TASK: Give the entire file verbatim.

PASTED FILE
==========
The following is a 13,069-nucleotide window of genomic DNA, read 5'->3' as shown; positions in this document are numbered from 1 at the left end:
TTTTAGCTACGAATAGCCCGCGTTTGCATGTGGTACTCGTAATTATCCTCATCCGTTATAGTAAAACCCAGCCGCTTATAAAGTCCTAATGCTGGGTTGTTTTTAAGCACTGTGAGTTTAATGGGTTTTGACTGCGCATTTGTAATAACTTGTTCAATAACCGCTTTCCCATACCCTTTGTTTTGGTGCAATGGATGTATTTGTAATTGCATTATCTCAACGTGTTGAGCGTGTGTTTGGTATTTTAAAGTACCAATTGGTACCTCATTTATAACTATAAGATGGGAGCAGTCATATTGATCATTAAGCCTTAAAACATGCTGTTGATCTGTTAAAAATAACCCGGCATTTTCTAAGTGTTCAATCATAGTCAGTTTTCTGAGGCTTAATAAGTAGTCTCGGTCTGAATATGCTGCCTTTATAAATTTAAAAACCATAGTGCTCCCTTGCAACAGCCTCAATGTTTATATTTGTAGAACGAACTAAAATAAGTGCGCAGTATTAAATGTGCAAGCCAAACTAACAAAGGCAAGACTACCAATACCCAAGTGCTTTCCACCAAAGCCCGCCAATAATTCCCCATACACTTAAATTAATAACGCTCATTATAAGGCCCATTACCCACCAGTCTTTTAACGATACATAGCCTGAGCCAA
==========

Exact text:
The following is a 13,069-nucleotide window of genomic DNA, read 5'->3' as shown; positions in this document are numbered from 1 at the left end:
TTTTAGCTACGAATAGCCCGCGTTTGCATGTGGTACTCGTAATTATCCTCATCCGTTATAGTAAAACCCAGCCGCTTATAAAGTCCTAATGCTGGGTTGTTTTTAAGCACTGTGAGTTTAATGGGTTTTGACTGCGCATTTGTAATAACTTGTTCAATAACCGCTTTCCCATACCCTTTGTTTTGGTGCAATGGATGTATTTGTAATTGCATTATCTCAACGTGTTGAGCGTGTGTTTGGTATTTTAAAGTACCAATTGGTACCTCATTTATAACTATAAGATGGGAGCAGTCATATTGATCATTAAGCCTTAAAACATGCTGTTGATCTGTTAAAAATAACCCGGCATTTTCTAAGTGTTCAATCATAGTCAGTTTTCTGAGGCTTAATAAGTAGTCTCGGTCTGAATATGCTGCCTTTATAAATTTAAAAACCATAGTGCTCCCTTGCAACAGCCTCAATGTTTATATTTGTAGAACGAACTAAAATAAGTGCGCAGTATTAAATGTGCAAGCCAAACTAACAAAGGCAAGACTACCAATACCCAAGTGCTTTCCACCAAAGCCCGCCAATAATTCCCCATACACTTAAATTAATAACGCTCATTATAAGGCCCATTACCCACCAGTCTTTTAACGATACATAGCCTGAGCCAA